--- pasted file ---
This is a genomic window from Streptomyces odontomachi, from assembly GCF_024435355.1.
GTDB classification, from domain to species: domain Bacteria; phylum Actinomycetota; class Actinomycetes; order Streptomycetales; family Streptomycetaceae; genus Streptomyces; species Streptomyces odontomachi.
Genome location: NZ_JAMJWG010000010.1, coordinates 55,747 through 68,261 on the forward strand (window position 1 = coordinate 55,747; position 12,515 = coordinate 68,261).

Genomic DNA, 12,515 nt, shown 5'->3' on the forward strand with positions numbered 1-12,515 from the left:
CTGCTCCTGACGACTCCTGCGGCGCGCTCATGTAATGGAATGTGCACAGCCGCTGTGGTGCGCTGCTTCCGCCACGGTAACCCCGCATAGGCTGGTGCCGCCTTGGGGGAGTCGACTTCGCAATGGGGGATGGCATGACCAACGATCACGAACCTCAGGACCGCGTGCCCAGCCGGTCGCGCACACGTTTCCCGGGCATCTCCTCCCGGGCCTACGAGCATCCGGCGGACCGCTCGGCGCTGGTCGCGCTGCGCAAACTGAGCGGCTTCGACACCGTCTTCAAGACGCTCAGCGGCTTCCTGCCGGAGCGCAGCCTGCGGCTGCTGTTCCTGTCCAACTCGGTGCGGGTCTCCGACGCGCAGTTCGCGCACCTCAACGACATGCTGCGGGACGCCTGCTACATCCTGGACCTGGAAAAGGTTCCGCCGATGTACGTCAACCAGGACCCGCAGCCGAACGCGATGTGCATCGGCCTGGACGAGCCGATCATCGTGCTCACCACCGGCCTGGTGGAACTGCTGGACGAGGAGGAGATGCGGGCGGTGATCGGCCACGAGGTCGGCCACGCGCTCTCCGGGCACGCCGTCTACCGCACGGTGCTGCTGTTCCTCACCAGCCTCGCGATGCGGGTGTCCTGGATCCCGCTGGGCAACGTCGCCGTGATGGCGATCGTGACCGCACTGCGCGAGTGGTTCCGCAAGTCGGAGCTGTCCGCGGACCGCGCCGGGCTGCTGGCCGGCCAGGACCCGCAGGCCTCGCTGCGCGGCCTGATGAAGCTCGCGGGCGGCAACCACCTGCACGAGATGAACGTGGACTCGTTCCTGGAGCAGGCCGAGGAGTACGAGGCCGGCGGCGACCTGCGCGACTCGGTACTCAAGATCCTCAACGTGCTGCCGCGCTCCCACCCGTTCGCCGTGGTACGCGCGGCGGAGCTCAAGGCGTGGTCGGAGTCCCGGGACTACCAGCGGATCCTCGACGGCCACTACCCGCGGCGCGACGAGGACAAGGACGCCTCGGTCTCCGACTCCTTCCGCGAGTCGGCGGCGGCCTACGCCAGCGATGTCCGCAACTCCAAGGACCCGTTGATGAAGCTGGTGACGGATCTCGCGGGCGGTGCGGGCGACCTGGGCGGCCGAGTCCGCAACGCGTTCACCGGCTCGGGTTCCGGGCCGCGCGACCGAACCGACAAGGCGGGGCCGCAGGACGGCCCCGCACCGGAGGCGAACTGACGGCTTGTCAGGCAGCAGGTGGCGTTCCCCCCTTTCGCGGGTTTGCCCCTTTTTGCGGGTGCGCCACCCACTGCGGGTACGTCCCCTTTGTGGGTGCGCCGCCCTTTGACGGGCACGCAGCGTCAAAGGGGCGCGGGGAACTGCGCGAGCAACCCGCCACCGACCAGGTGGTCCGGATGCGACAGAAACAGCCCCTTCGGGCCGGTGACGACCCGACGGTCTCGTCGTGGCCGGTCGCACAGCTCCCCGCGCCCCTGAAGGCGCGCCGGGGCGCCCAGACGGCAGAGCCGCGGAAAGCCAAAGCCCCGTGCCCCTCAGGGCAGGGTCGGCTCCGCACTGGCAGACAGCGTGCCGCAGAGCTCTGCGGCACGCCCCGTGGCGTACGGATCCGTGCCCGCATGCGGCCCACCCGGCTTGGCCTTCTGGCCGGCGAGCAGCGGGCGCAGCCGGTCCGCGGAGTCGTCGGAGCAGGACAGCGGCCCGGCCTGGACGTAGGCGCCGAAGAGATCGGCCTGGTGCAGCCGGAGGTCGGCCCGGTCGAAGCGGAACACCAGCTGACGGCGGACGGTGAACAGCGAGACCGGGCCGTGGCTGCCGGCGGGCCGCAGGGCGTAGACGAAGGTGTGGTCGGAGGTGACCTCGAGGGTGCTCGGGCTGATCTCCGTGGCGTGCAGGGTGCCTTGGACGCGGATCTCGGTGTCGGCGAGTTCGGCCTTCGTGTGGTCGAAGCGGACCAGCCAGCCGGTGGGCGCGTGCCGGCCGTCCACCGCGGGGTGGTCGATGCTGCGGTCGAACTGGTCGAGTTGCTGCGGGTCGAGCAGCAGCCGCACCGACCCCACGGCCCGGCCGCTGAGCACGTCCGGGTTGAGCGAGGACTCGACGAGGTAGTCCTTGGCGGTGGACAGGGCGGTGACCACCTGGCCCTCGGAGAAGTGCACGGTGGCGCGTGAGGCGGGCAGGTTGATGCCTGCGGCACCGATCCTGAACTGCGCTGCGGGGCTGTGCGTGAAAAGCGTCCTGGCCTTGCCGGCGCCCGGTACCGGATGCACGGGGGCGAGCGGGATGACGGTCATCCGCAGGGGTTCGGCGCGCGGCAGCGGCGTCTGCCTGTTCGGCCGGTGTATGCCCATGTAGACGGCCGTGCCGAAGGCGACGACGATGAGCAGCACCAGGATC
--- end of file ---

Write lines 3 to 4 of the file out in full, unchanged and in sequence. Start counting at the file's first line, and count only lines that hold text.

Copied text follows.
Genome location: NZ_JAMJWG010000010.1, coordinates 55,747 through 68,261 on the forward strand (window position 1 = coordinate 55,747; position 12,515 = coordinate 68,261).

Genomic DNA, 12,515 nt, shown 5'->3' on the forward strand with positions numbered 1-12,515 from the left: